Our understanding of molecular motor function has been greatly improved by the development of imaging modalities, which enable real-time observation of their motion at the single-molecule level. Here, we describe the use of a new method, interferometric scattering microscopy, for the investigation of motor protein dynamics by attaching and tracking the motion of metallic nanoparticle labels as small as 20 nm diameter. Using myosin-5, kinesin-1, and dynein as examples, we describe the basic assays, labeling strategies, and principles of data analysis. Our approach is relevant not only for motor protein dynamics but also provides a general tool for single-particle tracking with high spatiotemporal precision, which overcomes the limitations of single-molecule fluorescence methods.
|Original language||English (US)|
|Title of host publication||Methods in Enzymology|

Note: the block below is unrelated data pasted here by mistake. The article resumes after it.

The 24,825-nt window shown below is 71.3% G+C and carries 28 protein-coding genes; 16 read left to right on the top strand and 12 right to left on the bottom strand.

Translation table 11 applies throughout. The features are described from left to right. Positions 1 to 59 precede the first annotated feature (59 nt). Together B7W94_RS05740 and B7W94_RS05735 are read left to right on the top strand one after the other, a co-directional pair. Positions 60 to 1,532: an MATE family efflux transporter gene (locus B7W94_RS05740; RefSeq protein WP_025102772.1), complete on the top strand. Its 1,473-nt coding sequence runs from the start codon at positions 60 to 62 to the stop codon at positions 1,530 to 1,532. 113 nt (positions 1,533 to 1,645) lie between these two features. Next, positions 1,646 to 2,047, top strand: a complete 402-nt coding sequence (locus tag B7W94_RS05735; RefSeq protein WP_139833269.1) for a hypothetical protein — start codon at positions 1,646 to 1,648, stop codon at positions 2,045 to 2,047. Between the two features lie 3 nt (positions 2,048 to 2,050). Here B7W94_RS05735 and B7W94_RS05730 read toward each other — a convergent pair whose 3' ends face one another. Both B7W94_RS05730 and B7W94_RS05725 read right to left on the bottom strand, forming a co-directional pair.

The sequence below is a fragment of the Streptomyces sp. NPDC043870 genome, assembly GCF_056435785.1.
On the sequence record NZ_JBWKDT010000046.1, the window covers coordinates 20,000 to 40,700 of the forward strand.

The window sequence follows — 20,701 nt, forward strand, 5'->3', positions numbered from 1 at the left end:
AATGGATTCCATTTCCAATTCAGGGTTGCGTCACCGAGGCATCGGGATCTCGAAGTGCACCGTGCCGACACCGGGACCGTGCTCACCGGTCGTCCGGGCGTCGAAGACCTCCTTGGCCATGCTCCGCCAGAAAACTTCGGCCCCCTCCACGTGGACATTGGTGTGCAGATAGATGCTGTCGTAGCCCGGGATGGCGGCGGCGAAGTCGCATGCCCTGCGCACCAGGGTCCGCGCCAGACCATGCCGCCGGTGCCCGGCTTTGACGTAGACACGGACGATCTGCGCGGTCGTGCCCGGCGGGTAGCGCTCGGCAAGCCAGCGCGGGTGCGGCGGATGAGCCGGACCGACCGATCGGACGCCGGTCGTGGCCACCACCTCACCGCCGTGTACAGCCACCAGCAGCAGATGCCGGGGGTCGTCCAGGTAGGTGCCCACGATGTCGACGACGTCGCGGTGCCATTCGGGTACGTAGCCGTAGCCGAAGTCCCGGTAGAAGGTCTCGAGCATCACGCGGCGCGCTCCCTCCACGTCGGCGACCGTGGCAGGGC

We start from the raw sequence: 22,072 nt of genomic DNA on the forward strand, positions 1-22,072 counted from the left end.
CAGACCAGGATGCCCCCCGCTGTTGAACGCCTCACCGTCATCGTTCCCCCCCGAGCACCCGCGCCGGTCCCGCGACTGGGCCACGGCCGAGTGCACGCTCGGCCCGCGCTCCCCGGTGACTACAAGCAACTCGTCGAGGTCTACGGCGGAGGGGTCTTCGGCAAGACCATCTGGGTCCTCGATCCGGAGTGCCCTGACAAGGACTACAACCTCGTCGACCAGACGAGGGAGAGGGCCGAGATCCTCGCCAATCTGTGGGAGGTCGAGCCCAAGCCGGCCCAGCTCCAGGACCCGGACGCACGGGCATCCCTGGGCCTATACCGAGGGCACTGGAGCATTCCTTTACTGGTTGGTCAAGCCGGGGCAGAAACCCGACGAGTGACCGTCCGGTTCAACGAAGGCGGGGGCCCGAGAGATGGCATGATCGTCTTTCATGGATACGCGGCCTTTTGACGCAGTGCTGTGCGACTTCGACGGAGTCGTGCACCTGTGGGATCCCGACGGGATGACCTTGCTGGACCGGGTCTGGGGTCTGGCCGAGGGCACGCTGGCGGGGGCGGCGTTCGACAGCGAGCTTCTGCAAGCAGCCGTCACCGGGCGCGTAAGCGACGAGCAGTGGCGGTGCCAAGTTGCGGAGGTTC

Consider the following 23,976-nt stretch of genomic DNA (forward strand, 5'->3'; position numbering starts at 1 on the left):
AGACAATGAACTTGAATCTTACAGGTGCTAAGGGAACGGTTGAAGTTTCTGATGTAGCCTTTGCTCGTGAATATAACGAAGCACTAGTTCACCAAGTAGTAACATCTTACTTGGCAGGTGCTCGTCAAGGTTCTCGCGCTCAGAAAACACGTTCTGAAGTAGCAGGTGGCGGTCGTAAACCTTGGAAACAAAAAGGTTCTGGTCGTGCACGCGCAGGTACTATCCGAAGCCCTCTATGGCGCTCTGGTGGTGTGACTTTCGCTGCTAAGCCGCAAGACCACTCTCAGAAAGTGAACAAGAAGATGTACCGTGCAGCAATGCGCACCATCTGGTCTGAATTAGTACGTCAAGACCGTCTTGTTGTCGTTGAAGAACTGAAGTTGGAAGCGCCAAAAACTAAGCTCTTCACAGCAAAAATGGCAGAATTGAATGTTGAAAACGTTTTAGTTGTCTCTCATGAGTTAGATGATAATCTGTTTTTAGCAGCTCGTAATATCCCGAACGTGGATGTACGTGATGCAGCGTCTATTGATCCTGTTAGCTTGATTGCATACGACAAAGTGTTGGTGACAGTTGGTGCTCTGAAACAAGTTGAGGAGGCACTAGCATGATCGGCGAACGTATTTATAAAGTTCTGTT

|Publisher||Academic Press Inc.|
|Number of pages||23|
|State||Published - 2016|
|Name||Methods in Enzymology|
Bibliographical noteFunding Information:
P.K. is supported by an ERC starting grant (NanoScope). J.A. was supported by a Marie Curie Fellowship (330215). K.J.M. and W.O.H. were supported by the NIH R01 GM076476. L.G.L. and Y.E.G. were supported by NIH Grants P01 GM087253 and R01 GM086352. L.G.L was supported by the NIH training grant T32- GM008275. J.R.S. and Y.T. were supported by funds from the NHLBI Intramural Research Program.
- High speed
- Interferometric scattering microscopy
- Molecular motors
- Single molecule
- Single-particle tracking